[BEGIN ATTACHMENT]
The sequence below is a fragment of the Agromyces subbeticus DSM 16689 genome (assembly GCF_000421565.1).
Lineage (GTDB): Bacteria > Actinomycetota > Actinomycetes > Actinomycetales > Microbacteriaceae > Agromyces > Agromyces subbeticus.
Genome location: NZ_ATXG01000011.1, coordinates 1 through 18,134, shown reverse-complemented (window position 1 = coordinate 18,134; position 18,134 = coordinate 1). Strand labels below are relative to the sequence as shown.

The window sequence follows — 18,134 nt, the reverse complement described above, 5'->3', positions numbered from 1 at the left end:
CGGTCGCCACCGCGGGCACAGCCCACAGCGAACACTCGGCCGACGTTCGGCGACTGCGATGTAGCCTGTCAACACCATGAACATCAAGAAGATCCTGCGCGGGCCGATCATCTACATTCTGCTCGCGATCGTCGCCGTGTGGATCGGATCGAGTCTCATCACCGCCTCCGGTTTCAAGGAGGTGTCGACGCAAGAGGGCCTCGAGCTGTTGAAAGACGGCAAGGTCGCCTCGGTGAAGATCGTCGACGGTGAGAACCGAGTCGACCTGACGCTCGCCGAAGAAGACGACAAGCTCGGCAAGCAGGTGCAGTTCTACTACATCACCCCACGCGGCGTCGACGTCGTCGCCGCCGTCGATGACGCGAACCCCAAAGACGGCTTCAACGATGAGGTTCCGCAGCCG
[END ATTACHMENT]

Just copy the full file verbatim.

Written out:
The sequence below is a fragment of the Agromyces subbeticus DSM 16689 genome (assembly GCF_000421565.1).
Lineage (GTDB): Bacteria > Actinomycetota > Actinomycetes > Actinomycetales > Microbacteriaceae > Agromyces > Agromyces subbeticus.
Genome location: NZ_ATXG01000011.1, coordinates 1 through 18,134, shown reverse-complemented (window position 1 = coordinate 18,134; position 18,134 = coordinate 1). Strand labels below are relative to the sequence as shown.

The window sequence follows — 18,134 nt, the reverse complement described above, 5'->3', positions numbered from 1 at the left end:
CGGTCGCCACCGCGGGCACAGCCCACAGCGAACACTCGGCCGACGTTCGGCGACTGCGATGTAGCCTGTCAACACCATGAACATCAAGAAGATCCTGCGCGGGCCGATCATCTACATTCTGCTCGCGATCGTCGCCGTGTGGATCGGATCGAGTCTCATCACCGCCTCCGGTTTCAAGGAGGTGTCGACGCAAGAGGGCCTCGAGCTGTTGAAAGACGGCAAGGTCGCCTCGGTGAAGATCGTCGACGGTGAGAACCGAGTCGACCTGACGCTCGCCGAAGAAGACGACAAGCTCGGCAAGCAGGTGCAGTTCTACTACATCACCCCACGCGGCGTCGACGTCGTCGCCGCCGTCGATGACGCGAACCCCAAAGACGGCTTCAACGATGAGGTTCCGCAGCCG